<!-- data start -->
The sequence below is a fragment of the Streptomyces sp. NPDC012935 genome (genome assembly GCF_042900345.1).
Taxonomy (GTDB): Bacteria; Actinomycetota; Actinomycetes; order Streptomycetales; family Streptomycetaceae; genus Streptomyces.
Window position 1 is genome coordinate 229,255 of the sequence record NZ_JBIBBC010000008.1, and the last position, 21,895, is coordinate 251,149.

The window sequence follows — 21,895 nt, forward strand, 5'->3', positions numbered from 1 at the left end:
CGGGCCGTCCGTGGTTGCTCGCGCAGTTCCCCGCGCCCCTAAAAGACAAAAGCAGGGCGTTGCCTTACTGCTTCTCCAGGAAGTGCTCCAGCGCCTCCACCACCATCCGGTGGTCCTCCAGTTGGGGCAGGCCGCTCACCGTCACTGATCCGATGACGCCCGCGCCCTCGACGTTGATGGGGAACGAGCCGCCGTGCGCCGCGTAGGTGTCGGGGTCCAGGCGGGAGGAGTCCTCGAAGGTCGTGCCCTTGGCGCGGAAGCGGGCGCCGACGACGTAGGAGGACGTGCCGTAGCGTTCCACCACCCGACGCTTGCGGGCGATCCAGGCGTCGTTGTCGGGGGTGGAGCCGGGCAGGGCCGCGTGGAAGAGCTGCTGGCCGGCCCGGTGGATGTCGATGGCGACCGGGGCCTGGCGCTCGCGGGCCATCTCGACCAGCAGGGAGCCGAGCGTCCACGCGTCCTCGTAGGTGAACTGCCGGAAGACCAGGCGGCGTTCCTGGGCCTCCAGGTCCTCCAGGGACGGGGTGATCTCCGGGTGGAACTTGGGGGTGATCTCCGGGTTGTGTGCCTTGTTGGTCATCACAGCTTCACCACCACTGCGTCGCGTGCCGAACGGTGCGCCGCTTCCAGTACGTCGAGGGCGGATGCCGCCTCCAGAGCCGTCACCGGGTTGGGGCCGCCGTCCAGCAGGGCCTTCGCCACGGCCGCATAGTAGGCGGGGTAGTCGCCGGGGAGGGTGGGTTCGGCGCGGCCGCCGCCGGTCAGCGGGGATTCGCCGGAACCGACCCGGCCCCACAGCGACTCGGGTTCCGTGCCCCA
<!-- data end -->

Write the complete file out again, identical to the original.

The sequence below is a fragment of the Streptomyces sp. NPDC012935 genome (genome assembly GCF_042900345.1).
Taxonomy (GTDB): Bacteria; Actinomycetota; Actinomycetes; order Streptomycetales; family Streptomycetaceae; genus Streptomyces.
Window position 1 is genome coordinate 229,255 of the sequence record NZ_JBIBBC010000008.1, and the last position, 21,895, is coordinate 251,149.

The window sequence follows — 21,895 nt, forward strand, 5'->3', positions numbered from 1 at the left end:
CGGGCCGTCCGTGGTTGCTCGCGCAGTTCCCCGCGCCCCTAAAAGACAAAAGCAGGGCGTTGCCTTACTGCTTCTCCAGGAAGTGCTCCAGCGCCTCCACCACCATCCGGTGGTCCTCCAGTTGGGGCAGGCCGCTCACCGTCACTGATCCGATGACGCCCGCGCCCTCGACGTTGATGGGGAACGAGCCGCCGTGCGCCGCGTAGGTGTCGGGGTCCAGGCGGGAGGAGTCCTCGAAGGTCGTGCCCTTGGCGCGGAAGCGGGCGCCGACGACGTAGGAGGACGTGCCGTAGCGTTCCACCACCCGACGCTTGCGGGCGATCCAGGCGTCGTTGTCGGGGGTGGAGCCGGGCAGGGCCGCGTGGAAGAGCTGCTGGCCGGCCCGGTGGATGTCGATGGCGACCGGGGCCTGGCGCTCGCGGGCCATCTCGACCAGCAGGGAGCCGAGCGTCCACGCGTCCTCGTAGGTGAACTGCCGGAAGACCAGGCGGCGTTCCTGGGCCTCCAGGTCCTCCAGGGACGGGGTGATCTCCGGGTGGAACTTGGGGGTGATCTCCGGGTTGTGTGCCTTGTTGGTCATCACAGCTTCACCACCACTGCGTCGCGTGCCGAACGGTGCGCCGCTTCCAGTACGTCGAGGGCGGATGCCGCCTCCAGAGCCGTCACCGGGTTGGGGCCGCCGTCCAGCAGGGCCTTCGCCACGGCCGCATAGTAGGCGGGGTAGTCGCCGGGGAGGGTGGGTTCGGCGCGGCCGCCGCCGGTCAGCGGGGATTCGCCGGAACCGACCCGGCCCCACAGCGACTCGGGTTCCGTGCCCCA